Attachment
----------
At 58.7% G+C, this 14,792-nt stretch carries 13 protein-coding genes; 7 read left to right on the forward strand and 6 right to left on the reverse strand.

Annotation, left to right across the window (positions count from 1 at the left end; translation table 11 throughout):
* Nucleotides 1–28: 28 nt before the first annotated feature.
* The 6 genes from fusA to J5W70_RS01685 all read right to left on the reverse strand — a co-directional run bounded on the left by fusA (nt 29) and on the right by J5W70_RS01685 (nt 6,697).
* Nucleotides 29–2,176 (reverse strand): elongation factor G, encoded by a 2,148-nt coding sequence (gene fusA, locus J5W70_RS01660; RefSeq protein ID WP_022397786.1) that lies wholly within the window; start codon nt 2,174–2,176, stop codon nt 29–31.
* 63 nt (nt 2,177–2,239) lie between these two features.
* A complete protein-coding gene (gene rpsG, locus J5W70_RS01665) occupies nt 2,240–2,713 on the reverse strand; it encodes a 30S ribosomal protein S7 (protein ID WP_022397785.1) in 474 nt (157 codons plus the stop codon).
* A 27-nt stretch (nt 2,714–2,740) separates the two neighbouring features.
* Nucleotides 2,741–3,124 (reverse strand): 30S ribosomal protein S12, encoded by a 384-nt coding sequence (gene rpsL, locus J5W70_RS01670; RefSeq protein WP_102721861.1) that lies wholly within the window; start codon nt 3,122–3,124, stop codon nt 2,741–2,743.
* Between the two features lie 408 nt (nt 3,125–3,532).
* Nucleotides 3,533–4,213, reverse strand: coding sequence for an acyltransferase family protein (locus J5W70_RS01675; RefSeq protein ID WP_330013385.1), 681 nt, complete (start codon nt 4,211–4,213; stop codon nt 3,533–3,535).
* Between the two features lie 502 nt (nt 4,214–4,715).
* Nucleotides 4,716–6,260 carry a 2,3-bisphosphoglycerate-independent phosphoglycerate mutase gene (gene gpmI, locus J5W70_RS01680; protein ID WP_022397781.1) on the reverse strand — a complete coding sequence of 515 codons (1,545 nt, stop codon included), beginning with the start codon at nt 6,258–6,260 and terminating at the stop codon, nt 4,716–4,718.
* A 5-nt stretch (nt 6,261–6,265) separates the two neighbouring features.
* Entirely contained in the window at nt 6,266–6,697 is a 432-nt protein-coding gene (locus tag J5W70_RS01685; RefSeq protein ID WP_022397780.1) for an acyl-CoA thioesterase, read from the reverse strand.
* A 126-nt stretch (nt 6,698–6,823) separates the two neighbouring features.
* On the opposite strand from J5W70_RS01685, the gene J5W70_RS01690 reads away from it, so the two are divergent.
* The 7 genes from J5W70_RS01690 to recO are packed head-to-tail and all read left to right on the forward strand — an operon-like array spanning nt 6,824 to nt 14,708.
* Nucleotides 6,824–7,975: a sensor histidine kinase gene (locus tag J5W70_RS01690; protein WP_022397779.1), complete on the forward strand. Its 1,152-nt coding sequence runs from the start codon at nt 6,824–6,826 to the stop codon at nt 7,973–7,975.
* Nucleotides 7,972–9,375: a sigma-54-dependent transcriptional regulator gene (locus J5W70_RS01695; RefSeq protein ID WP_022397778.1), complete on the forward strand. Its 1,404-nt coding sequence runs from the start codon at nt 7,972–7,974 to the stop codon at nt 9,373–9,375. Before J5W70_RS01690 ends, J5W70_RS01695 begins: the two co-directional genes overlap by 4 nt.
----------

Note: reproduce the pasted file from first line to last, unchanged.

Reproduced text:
At 58.7% G+C, this 14,792-nt stretch carries 13 protein-coding genes; 7 read left to right on the forward strand and 6 right to left on the reverse strand.

Annotation, left to right across the window (positions count from 1 at the left end; translation table 11 throughout):
* Nucleotides 1–28: 28 nt before the first annotated feature.
* The 6 genes from fusA to J5W70_RS01685 all read right to left on the reverse strand — a co-directional run bounded on the left by fusA (nt 29) and on the right by J5W70_RS01685 (nt 6,697).
* Nucleotides 29–2,176 (reverse strand): elongation factor G, encoded by a 2,148-nt coding sequence (gene fusA, locus J5W70_RS01660; RefSeq protein ID WP_022397786.1) that lies wholly within the window; start codon nt 2,174–2,176, stop codon nt 29–31.
* 63 nt (nt 2,177–2,239) lie between these two features.
* A complete protein-coding gene (gene rpsG, locus J5W70_RS01665) occupies nt 2,240–2,713 on the reverse strand; it encodes a 30S ribosomal protein S7 (protein ID WP_022397785.1) in 474 nt (157 codons plus the stop codon).
* A 27-nt stretch (nt 2,714–2,740) separates the two neighbouring features.
* Nucleotides 2,741–3,124 (reverse strand): 30S ribosomal protein S12, encoded by a 384-nt coding sequence (gene rpsL, locus J5W70_RS01670; RefSeq protein WP_102721861.1) that lies wholly within the window; start codon nt 3,122–3,124, stop codon nt 2,741–2,743.
* Between the two features lie 408 nt (nt 3,125–3,532).
* Nucleotides 3,533–4,213, reverse strand: coding sequence for an acyltransferase family protein (locus J5W70_RS01675; RefSeq protein ID WP_330013385.1), 681 nt, complete (start codon nt 4,211–4,213; stop codon nt 3,533–3,535).
* Between the two features lie 502 nt (nt 4,214–4,715).
* Nucleotides 4,716–6,260 carry a 2,3-bisphosphoglycerate-independent phosphoglycerate mutase gene (gene gpmI, locus J5W70_RS01680; protein ID WP_022397781.1) on the reverse strand — a complete coding sequence of 515 codons (1,545 nt, stop codon included), beginning with the start codon at nt 6,258–6,260 and terminating at the stop codon, nt 4,716–4,718.
* A 5-nt stretch (nt 6,261–6,265) separates the two neighbouring features.
* Entirely contained in the window at nt 6,266–6,697 is a 432-nt protein-coding gene (locus tag J5W70_RS01685; RefSeq protein ID WP_022397780.1) for an acyl-CoA thioesterase, read from the reverse strand.
* A 126-nt stretch (nt 6,698–6,823) separates the two neighbouring features.
* On the opposite strand from J5W70_RS01685, the gene J5W70_RS01690 reads away from it, so the two are divergent.
* The 7 genes from J5W70_RS01690 to recO are packed head-to-tail and all read left to right on the forward strand — an operon-like array spanning nt 6,824 to nt 14,708.
* Nucleotides 6,824–7,975: a sensor histidine kinase gene (locus tag J5W70_RS01690; protein WP_022397779.1), complete on the forward strand. Its 1,152-nt coding sequence runs from the start codon at nt 6,824–6,826 to the stop codon at nt 7,973–7,975.
* Nucleotides 7,972–9,375: a sigma-54-dependent transcriptional regulator gene (locus J5W70_RS01695; RefSeq protein ID WP_022397778.1), complete on the forward strand. Its 1,404-nt coding sequence runs from the start codon at nt 7,972–7,974 to the stop codon at nt 9,373–9,375. Before J5W70_RS01690 ends, J5W70_RS01695 begins: the two co-directional genes overlap by 4 nt.